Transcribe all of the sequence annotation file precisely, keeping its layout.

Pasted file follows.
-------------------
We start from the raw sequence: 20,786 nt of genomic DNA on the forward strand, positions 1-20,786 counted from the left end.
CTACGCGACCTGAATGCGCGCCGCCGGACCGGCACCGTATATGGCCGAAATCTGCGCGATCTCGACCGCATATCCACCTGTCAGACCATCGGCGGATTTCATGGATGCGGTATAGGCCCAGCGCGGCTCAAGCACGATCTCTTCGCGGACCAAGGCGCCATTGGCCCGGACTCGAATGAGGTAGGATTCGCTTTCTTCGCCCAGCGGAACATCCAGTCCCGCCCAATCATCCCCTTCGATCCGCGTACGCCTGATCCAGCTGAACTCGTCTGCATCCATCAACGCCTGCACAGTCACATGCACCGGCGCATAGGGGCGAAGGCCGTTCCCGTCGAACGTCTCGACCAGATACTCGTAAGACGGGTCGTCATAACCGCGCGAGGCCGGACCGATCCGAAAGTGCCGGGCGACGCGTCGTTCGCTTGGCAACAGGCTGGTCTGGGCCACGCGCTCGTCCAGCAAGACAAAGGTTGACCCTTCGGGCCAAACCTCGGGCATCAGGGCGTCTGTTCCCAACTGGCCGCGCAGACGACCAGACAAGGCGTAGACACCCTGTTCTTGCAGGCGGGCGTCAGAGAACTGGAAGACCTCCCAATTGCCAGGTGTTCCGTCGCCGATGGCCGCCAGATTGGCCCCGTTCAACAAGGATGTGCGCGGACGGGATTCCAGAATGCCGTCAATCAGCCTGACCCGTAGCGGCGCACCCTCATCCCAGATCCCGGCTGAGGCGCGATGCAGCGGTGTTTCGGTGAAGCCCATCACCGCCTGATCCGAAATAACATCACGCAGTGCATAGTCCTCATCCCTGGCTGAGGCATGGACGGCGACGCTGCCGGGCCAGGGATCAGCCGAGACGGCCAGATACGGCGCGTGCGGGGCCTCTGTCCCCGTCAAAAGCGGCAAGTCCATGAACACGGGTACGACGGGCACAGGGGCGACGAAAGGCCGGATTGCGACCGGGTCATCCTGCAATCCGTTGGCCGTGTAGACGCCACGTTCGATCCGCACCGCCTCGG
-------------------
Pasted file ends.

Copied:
We start from the raw sequence: 20,786 nt of genomic DNA on the forward strand, positions 1-20,786 counted from the left end.
CTACGCGACCTGAATGCGCGCCGCCGGACCGGCACCGTATATGGCCGAAATCTGCGCGATCTCGACCGCATATCCACCTGTCAGACCATCGGCGGATTTCATGGATGCGGTATAGGCCCAGCGCGGCTCAAGCACGATCTCTTCGCGGACCAAGGCGCCATTGGCCCGGACTCGAATGAGGTAGGATTCGCTTTCTTCGCCCAGCGGAACATCCAGTCCCGCCCAATCATCCCCTTCGATCCGCGTACGCCTGATCCAGCTGAACTCGTCTGCATCCATCAACGCCTGCACAGTCACATGCACCGGCGCATAGGGGCGAAGGCCGTTCCCGTCGAACGTCTCGACCAGATACTCGTAAGACGGGTCGTCATAACCGCGCGAGGCCGGACCGATCCGAAAGTGCCGGGCGACGCGTCGTTCGCTTGGCAACAGGCTGGTCTGGGCCACGCGCTCGTCCAGCAAGACAAAGGTTGACCCTTCGGGCCAAACCTCGGGCATCAGGGCGTCTGTTCCCAACTGGCCGCGCAGACGACCAGACAAGGCGTAGACACCCTGTTCTTGCAGGCGGGCGTCAGAGAACTGGAAGACCTCCCAATTGCCAGGTGTTCCGTCGCCGATGGCCGCCAGATTGGCCCCGTTCAACAAGGATGTGCGCGGACGGGATTCCAGAATGCCGTCAATCAGCCTGACCCGTAGCGGCGCACCCTCATCCCAGATCCCGGCTGAGGCGCGATGCAGCGGTGTTTCGGTGAAGCCCATCACCGCCTGATCCGAAATAACATCACGCAGTGCATAGTCCTCATCCCTGGCTGAGGCATGGACGGCGACGCTGCCGGGCCAGGGATCAGCCGAGACGGCCAGATACGGCGCGTGCGGGGCCTCTGTCCCCGTCAAAAGCGGCAAGTCCATGAACACGGGTACGACGGGCACAGGGGCGACGAAAGGCCGGATTGCGACCGGGTCATCCTGCAATCCGTTGGCCGTGTAGACGCCACGTTCGATCCGCACCGCCTCGG